Lhakpa Quendren

Zhemgang- As the price of imported oil continues to rise, farmers in Zhemgang are returning to mustard oil extraction. This practice had once disappeared as cheaper imported oil became widely available. 

The only oil extraction mill in Kikhar village, Nangkor gewog, Zhemgang, was initially used only by locals within the gewog. However, it is suddenly seeing farmers from neighbouring gewogs of Shingkhar, Bardo, and Trong bring their mustard seeds to the mill.

Kikhar village

Chimi currently runs the oil mill in Kikhar

A resident of Kikhar, 51, set up the mill in 2005. Three community members, including Chimi, acquired this mill through a cost-sharing scheme with a 50 percent government subsidy.

He said that the oil extraction unit produces around 12 to 30 tins of oil on most days. They charge between Nu 100 and Nu 160 a tin for extraction, depending on the market prices. The operator is paid Nu 500 per day.

“While locally produced mustard oil is nutritious, some found it laborious. As imported oil prices continue to rise, more people are extracting mustard oil for self-consumption,” Chimi said.

Given that more people engage in mustard oil extraction, Chimi says that the unit has seen an increasing number of people seeking its services this year. He says that establishing an oil extraction unit in each gewog in Zhemgang would greatly benefit communities. “Instead of relying on imports, the government could promote mustard cultivation for extensive oil extraction,” he added.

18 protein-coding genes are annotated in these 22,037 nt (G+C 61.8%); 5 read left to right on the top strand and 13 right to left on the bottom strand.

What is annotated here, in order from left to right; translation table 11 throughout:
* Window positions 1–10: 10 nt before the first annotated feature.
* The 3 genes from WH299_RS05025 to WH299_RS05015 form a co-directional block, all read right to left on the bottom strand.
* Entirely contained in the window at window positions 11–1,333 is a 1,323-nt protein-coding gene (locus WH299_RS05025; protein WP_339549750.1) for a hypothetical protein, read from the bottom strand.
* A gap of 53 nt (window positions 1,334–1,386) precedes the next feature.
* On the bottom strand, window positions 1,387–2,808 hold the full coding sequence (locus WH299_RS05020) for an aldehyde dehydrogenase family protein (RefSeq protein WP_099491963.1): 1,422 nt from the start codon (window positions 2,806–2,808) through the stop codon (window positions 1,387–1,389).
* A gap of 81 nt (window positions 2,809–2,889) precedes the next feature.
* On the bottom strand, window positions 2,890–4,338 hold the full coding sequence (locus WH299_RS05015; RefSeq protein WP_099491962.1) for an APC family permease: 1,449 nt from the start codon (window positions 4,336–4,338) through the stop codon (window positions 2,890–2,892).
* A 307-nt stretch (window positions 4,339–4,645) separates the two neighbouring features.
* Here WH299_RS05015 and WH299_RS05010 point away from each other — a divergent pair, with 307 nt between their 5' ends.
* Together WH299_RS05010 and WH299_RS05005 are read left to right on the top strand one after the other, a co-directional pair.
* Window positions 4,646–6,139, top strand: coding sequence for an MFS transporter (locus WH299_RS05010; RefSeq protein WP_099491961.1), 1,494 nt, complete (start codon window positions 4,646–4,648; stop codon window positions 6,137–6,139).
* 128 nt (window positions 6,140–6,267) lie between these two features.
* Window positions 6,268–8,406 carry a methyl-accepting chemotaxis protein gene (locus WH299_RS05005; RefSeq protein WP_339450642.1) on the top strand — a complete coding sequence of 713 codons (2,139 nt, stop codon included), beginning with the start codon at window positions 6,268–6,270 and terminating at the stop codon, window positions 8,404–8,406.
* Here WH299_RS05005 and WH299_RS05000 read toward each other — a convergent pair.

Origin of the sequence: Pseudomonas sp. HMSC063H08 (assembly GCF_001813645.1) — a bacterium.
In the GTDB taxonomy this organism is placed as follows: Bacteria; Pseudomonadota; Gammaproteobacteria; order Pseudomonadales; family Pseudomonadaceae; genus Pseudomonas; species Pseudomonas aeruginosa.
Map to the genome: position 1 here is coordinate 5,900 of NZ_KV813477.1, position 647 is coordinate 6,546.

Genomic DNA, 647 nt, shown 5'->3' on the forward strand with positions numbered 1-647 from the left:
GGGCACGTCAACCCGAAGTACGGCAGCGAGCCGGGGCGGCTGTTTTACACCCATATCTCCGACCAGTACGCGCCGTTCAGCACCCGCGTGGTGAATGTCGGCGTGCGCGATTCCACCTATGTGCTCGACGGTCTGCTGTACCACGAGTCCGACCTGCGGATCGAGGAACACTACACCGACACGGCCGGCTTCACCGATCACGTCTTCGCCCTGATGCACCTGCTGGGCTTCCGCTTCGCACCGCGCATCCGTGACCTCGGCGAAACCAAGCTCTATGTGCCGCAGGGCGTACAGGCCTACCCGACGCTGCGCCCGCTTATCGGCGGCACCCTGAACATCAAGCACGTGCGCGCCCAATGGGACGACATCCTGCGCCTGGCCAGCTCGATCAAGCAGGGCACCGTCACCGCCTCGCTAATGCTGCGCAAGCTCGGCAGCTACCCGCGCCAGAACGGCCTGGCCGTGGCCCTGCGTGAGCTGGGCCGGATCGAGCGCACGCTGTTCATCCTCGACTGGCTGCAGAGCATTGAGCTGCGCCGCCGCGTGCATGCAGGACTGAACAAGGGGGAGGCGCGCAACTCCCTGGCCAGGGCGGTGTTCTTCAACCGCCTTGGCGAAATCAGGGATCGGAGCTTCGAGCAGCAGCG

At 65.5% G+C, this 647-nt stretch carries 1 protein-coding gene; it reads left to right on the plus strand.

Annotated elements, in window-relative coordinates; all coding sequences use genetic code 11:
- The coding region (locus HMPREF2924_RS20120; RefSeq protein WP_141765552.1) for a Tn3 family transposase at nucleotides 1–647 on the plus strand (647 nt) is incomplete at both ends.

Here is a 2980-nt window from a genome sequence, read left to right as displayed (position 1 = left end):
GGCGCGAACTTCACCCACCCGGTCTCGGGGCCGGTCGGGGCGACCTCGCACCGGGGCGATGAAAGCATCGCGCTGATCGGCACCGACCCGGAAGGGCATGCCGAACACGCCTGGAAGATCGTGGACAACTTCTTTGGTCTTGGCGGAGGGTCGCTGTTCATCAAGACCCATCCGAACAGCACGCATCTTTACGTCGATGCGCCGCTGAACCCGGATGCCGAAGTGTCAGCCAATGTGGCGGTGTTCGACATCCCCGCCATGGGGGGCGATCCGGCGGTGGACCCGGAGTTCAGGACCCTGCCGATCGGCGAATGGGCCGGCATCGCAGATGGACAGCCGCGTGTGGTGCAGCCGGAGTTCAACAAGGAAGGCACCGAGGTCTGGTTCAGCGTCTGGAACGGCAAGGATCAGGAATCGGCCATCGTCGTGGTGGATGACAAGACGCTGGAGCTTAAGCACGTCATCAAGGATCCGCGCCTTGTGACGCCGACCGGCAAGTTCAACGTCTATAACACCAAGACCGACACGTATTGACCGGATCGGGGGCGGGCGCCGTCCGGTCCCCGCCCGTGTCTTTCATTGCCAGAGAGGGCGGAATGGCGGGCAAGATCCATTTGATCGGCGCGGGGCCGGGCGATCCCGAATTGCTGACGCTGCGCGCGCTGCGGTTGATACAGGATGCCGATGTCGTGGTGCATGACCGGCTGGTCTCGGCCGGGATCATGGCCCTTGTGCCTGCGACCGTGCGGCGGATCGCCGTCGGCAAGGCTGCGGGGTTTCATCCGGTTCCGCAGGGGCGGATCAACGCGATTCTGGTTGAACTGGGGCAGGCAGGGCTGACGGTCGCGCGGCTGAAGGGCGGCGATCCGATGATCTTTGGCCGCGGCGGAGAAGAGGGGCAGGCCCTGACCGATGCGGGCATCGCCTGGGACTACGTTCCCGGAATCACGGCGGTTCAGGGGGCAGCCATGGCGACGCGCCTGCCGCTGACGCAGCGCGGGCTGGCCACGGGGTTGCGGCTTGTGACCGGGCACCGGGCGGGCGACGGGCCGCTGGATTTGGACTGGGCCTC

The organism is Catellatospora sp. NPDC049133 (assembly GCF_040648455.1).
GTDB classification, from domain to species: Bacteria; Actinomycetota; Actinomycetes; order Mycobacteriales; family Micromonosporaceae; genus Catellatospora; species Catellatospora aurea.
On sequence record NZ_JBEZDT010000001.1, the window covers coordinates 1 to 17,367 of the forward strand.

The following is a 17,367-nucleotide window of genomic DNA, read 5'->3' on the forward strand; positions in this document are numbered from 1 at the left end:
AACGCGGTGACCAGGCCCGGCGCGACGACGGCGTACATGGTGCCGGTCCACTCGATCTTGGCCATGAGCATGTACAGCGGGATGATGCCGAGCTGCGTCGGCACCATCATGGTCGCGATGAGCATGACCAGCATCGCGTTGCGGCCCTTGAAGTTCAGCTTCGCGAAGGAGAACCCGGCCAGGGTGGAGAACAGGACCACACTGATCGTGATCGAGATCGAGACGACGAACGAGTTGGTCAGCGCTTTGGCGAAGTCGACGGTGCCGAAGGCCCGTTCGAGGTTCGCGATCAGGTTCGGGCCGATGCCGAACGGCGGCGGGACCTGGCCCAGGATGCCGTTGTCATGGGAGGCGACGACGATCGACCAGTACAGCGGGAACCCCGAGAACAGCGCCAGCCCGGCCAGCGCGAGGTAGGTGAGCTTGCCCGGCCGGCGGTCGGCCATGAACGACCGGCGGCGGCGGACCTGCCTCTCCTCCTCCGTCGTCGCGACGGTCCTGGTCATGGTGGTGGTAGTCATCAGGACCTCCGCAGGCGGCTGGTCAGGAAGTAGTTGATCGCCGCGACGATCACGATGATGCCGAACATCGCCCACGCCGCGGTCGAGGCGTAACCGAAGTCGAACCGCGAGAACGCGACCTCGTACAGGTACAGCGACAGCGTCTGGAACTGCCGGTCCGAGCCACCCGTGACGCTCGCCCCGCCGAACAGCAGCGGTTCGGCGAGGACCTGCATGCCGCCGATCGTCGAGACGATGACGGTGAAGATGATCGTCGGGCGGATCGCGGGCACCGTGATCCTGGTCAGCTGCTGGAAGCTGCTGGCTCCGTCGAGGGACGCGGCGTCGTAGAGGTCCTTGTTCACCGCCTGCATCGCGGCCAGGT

While locals currently extract mustard oil for self-consumption, Zhemgang has the potential to go commercial. The locals cultivate two varieties of mustard—Payka Serb (yellow mustard seeds) and Payka Nab (black mustard seeds).

Most farmers in Zhemgang currently cultivate wheat and barley, but some have started growing mustard because of the availability of the extraction mill, according to residents.

Another farmer, Thinley Namgay, said that encouraging mustard oil production will contribute to achieving food self-sufficiency goals and ensure sustainability during emergencies. However, he said, inaccessibility to markets remains the major challenge for local products.